She was happy to hear about the reviews to legislation affecting women and children. She believed that in the two cases involving sexual offences and the amendment of the legislation, Parliament had done a good job. The problem, however, lay in implementation on the ground. At the Umlazi Police Station, a senior officers said one of its problems with GBV cases was that there was a “one size fits all” approach to training of detectives in the Family and Child Safety (FCS) unit, training on the Domestic Violence Act, the Children's Act and Sexual Offences Act. That translated into a community being offered one member of the police service, per quarter, who would go and train at Provincial and national level. It assumed that there was am even distribution of resources, even though GBV violence prevalence differed vastly from community to community. That indicated that SAPS was not going to be training enough members, and fast enough, to at address the measures that had to be implemented to slow down the rates of sexual violence and abuse in South African communities. That was merely on the justice side.
In addition, Ms Mazibuko noted that there were many general comments about moral regeneration, whereas she believed that the question should be asked as to what kind of society was being built, and why it was that in this society, women were treated like objects and their lives were considered cheap, and it was acceptable, even to some women, that other women be victims of abuse. Those were certainly question that the social portfolios could help answer. She did not think that GTV problems could be addressed by committees on women alone. Although it could be addressed by those committees, it was a society wide problem, therefore maybe the committees also needed to draw in men in society, from the public and private sectors to come and speak to the women, so that they could have a diverse set of views about how to deal with the crises of GBV. Hopefully that gathering would be a spring-board so that MPs could ask the Speaker to include those engagements in Parliament’s schedules.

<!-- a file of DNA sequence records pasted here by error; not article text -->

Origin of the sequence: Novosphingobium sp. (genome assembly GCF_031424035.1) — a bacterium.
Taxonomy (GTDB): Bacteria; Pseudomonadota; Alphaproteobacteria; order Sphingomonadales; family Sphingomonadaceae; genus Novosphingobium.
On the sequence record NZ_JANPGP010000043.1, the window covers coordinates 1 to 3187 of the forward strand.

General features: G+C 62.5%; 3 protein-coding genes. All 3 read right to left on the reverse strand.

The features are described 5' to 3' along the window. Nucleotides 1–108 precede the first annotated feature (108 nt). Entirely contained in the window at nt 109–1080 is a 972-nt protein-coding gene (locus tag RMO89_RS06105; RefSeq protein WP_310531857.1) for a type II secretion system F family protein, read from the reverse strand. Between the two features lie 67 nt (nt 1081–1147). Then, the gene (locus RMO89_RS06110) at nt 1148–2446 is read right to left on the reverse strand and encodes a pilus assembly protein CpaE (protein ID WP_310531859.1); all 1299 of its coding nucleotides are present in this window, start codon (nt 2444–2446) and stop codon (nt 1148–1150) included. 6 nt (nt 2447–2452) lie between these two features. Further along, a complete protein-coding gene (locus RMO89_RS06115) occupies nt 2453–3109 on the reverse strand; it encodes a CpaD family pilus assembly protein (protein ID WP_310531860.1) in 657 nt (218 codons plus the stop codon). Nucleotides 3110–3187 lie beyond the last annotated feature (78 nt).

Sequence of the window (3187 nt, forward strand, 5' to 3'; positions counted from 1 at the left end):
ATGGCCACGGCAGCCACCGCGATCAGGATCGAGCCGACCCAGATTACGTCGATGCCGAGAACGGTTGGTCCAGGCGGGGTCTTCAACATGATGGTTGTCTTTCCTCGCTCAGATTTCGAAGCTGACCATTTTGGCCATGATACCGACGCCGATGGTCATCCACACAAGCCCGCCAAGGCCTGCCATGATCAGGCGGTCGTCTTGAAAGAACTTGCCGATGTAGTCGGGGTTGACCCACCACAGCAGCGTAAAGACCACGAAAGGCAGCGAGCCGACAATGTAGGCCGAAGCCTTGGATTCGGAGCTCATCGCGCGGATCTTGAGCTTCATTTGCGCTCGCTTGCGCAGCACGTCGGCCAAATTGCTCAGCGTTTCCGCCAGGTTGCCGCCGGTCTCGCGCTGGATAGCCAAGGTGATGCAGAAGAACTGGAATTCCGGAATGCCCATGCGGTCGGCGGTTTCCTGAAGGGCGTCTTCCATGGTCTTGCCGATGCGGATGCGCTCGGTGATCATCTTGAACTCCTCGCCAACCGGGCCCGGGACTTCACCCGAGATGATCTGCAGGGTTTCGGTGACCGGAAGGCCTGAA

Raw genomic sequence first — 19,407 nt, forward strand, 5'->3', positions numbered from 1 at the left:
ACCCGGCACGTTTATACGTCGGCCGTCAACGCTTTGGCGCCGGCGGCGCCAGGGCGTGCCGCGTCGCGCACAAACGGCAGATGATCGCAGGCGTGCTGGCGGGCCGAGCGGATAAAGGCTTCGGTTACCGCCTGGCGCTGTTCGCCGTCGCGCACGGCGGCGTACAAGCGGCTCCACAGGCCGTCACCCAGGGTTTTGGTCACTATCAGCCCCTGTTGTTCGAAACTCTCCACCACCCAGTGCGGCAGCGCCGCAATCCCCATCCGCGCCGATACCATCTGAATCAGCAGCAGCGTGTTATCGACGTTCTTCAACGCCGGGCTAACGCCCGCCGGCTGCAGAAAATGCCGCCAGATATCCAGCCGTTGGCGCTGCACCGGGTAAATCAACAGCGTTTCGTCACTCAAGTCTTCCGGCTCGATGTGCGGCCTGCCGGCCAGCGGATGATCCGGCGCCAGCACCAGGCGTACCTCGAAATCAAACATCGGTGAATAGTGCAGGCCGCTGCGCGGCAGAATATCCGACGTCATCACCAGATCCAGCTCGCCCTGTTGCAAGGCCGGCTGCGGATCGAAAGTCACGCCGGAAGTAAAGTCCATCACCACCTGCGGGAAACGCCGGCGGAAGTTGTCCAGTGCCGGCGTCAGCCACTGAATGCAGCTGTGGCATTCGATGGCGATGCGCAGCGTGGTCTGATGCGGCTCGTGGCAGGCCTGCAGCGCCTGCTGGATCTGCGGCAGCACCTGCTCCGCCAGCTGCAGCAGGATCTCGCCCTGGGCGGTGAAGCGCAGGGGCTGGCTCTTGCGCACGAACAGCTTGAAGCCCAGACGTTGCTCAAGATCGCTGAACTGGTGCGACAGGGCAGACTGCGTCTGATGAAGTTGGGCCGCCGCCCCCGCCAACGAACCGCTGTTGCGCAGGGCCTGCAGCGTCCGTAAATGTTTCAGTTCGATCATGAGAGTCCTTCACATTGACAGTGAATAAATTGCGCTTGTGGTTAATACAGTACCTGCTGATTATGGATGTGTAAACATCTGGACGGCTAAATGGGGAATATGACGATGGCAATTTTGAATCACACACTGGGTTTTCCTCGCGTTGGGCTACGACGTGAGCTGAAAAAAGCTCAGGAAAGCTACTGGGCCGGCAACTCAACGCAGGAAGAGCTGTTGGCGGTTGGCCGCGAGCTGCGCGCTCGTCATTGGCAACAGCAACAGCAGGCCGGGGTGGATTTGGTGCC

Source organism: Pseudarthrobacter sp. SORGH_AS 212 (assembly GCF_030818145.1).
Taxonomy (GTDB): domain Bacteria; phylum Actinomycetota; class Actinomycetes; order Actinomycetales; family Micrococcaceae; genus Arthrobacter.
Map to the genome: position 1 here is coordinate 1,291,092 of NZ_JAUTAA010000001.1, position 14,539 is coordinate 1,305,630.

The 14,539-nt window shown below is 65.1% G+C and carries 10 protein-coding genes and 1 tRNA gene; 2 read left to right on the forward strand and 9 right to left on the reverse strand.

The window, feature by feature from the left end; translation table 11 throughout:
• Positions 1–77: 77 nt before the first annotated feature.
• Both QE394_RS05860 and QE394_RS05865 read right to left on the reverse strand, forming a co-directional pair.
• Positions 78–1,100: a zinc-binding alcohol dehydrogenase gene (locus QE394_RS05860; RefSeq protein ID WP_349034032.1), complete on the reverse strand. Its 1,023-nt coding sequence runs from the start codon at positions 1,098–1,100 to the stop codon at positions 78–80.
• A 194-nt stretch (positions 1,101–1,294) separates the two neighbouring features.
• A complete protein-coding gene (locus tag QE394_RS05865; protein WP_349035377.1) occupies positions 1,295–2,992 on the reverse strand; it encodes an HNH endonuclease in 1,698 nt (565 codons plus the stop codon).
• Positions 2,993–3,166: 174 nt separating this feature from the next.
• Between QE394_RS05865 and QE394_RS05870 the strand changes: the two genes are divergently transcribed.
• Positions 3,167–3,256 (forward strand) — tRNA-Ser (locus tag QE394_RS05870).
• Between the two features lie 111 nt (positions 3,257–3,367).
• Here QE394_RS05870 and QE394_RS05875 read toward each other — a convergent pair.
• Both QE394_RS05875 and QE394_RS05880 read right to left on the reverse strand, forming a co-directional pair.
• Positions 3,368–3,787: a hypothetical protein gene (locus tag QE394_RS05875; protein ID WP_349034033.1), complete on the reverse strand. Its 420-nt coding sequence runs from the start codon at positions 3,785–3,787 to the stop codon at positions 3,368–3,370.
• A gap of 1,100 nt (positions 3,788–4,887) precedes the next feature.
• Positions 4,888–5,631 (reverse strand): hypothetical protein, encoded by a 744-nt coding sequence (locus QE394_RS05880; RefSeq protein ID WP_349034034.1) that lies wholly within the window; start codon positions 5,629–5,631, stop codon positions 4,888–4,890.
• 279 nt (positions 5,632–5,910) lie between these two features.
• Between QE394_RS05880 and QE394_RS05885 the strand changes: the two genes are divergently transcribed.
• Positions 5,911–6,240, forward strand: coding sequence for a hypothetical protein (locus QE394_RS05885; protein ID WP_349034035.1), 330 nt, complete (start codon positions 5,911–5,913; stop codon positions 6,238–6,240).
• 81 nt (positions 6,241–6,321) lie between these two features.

MPs, current or present, represented the 25 million voters who kept them there as representatives. Current MPS would not be doing an adequate job if they prioritised electioneering over the jobs of deliberating with the public about what was wrong with the society.
The Co-Chairperson reminded representatives again of the time constraints.
Ms Sharon Ludwig, Interim Director, Triangle Project ,wanted to suggest that the Department of Education must review the Life Orientation curriculum. She believed the Safe Schools Project was a great idea and Triangle was glad that SAPS was involved. Once off interventions, however did not work and so the Project was recommending that there be a proper citizenship component to the curriculum, that would be based on the Bill of Rights, from grade 1 to grade 12, that would explain and debunk common boy’s use terms, and educate boys and men on issues such as men and the rights of lesbians.